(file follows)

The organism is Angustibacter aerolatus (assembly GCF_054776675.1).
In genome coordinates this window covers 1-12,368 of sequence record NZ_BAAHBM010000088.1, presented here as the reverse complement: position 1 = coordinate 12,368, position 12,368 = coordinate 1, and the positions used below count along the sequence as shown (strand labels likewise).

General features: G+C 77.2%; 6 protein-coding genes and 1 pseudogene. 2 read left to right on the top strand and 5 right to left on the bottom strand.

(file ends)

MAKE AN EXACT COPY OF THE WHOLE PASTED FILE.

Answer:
The organism is Angustibacter aerolatus (assembly GCF_054776675.1).
In genome coordinates this window covers 1-12,368 of sequence record NZ_BAAHBM010000088.1, presented here as the reverse complement: position 1 = coordinate 12,368, position 12,368 = coordinate 1, and the positions used below count along the sequence as shown (strand labels likewise).

General features: G+C 77.2%; 6 protein-coding genes and 1 pseudogene. 2 read left to right on the top strand and 5 right to left on the bottom strand.